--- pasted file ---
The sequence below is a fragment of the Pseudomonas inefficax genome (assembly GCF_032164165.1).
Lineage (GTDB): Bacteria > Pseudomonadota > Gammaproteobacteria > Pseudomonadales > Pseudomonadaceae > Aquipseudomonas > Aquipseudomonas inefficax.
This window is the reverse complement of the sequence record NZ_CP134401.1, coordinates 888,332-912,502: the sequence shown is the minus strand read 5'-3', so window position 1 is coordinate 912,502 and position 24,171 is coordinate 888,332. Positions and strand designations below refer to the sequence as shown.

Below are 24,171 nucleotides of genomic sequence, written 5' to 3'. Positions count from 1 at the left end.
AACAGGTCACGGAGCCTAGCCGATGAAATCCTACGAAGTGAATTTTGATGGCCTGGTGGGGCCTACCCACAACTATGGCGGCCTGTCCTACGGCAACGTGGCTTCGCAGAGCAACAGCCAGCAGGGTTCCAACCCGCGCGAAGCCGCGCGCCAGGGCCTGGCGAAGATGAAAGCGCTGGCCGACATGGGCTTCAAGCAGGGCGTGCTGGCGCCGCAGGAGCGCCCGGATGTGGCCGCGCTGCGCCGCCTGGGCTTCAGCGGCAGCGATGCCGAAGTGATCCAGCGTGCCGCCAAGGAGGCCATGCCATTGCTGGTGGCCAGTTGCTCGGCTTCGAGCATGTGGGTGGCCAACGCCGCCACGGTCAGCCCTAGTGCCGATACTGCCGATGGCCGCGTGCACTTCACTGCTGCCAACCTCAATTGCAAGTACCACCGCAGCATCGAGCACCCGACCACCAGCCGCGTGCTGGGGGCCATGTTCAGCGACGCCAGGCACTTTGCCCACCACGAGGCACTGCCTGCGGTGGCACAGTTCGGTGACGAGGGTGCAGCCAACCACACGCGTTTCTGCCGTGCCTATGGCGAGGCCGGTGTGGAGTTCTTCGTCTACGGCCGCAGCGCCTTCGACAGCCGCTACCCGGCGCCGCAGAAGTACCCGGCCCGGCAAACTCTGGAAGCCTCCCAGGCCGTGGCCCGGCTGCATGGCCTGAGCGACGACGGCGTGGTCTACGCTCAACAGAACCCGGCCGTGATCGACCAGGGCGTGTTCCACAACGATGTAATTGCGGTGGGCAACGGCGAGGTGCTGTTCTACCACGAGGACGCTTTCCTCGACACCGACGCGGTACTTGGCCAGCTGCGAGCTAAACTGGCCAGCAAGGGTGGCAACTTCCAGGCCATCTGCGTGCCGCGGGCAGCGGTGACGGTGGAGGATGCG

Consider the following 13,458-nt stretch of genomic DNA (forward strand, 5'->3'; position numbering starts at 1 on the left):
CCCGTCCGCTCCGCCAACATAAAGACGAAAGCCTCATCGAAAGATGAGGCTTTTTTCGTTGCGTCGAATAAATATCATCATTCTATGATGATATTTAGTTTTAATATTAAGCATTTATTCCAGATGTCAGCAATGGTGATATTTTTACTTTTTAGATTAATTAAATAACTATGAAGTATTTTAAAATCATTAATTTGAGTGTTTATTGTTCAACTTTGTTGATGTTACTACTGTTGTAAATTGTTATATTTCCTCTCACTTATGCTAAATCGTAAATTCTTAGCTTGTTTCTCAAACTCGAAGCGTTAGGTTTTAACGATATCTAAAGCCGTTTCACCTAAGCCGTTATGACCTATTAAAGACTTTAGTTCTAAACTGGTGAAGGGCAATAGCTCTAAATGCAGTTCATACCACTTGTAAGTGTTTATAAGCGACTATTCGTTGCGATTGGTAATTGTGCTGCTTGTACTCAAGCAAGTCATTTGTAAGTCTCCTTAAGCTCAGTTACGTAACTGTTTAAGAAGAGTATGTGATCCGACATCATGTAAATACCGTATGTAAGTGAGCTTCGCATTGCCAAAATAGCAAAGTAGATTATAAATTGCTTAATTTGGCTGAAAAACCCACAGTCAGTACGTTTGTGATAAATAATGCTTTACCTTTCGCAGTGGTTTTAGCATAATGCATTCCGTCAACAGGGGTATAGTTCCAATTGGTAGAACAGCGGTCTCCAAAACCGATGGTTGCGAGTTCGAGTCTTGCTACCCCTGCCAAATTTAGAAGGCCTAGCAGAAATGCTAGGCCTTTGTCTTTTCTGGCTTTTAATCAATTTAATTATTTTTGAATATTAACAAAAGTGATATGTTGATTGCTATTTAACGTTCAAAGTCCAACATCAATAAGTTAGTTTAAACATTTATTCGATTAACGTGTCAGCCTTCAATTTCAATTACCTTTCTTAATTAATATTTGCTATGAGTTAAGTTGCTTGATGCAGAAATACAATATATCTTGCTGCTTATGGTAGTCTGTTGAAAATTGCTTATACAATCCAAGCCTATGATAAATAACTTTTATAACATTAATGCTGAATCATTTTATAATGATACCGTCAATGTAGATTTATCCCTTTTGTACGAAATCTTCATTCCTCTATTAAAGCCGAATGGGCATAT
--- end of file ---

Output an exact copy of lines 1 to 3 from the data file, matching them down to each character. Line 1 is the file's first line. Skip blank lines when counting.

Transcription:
The sequence below is a fragment of the Pseudomonas inefficax genome (assembly GCF_032164165.1).
Lineage (GTDB): Bacteria > Pseudomonadota > Gammaproteobacteria > Pseudomonadales > Pseudomonadaceae > Aquipseudomonas > Aquipseudomonas inefficax.
This window is the reverse complement of the sequence record NZ_CP134401.1, coordinates 888,332-912,502: the sequence shown is the minus strand read 5'-3', so window position 1 is coordinate 912,502 and position 24,171 is coordinate 888,332. Positions and strand designations below refer to the sequence as shown.